The 1960s also reflected a change in children's toys. The Barbie doll revolutionized commercial playthings in 1960, spawning the production of other action figures such as G.I. Joe and the trolls. Suddenly, the ideas and possibilities for new toys were endless. Altogether, these toys provided the spark for an explosion of different and unique children’s toys. They have revolutionized what little kids play with today.
Not only was children's entertainment shifting, but so was adults'. A second element of changing entertainment in the 1960s was found in the Woodstock festival. An outdoor concert that lasted for three days, it was one of the largest and most memorable gatherings in music history. Ben Wattenburg of PBS expains, “Critics argue that Woodstock represented much of what was wrong with the '60s: a glorification of drugs, a loosening of sexual morality, and a corrosive disrespect for authority.” And although Woodstock may have just seemed like a hippie gathering, it was an expression of freedoms on many levels. It opened the doors for many new musical genres and the independence to act freely in public.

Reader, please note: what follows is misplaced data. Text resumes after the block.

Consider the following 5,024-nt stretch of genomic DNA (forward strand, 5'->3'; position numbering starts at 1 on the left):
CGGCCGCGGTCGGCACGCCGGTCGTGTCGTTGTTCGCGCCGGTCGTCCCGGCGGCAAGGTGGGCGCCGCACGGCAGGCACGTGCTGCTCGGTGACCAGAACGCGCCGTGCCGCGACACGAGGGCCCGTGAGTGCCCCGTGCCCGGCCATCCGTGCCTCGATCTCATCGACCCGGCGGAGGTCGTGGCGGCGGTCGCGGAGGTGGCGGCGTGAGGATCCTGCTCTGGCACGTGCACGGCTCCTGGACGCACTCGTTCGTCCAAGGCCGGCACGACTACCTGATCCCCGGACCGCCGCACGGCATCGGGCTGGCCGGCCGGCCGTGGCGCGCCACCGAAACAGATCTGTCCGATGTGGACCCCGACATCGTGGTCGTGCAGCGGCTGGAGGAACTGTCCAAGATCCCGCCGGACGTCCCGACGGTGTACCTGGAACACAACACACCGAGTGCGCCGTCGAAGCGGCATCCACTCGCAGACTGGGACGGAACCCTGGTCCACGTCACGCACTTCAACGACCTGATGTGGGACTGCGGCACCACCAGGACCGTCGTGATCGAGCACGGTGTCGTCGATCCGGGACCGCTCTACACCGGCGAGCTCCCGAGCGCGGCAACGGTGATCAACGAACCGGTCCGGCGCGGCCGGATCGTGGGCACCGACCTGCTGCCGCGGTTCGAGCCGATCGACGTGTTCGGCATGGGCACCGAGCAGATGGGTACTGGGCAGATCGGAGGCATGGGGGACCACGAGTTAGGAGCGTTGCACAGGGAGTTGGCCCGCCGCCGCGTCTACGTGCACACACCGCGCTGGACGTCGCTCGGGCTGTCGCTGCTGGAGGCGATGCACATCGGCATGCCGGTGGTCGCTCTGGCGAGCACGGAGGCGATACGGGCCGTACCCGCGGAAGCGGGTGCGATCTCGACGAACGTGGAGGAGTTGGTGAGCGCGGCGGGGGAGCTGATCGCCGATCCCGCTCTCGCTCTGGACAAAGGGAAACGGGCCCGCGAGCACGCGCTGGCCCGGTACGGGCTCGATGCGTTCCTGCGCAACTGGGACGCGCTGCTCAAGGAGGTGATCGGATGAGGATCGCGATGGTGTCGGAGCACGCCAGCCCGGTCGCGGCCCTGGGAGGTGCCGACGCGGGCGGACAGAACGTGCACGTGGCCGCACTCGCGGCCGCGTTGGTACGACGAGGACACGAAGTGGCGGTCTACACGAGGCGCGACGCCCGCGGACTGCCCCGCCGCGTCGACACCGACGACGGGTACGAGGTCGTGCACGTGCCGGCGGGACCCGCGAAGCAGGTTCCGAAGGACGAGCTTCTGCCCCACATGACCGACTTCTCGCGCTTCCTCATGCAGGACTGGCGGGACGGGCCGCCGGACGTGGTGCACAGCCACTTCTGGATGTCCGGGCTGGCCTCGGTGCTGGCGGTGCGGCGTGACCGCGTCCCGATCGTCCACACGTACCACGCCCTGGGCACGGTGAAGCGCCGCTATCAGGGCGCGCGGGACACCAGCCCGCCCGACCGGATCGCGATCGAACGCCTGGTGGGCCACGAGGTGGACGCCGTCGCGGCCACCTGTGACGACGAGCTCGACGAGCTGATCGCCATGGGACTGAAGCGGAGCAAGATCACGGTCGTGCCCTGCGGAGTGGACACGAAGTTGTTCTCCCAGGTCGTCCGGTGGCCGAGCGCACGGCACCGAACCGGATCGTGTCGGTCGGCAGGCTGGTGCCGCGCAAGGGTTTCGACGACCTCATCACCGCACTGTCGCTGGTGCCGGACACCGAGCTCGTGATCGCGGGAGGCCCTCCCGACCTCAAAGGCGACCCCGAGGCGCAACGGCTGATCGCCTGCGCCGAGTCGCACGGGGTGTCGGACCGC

The third element of change in entertainment was in sports. For example, the 1960 Olympic Games brought lots of attention to American sports. The United States teams had brought back more than 10 gold medals. Also, many started observing Muhammad Ali because he was the world heavy weight boxing champion. His saying was, “Float like a butterfly, sting like a bee.” But when he won his Olympic gold medal for boxing, he threw it into a river because he was so disgusted with racism in the US. And although it may not have seemed like it affected others, it gave anti-racial fighters an extra boost in their struggle to rid the United States of racism. There are many other stories about sports athletes who helped fight the fight against racism, but Muhammad Ali was one of the more well-known ones. Sports have changed everything and made the world the way it is today.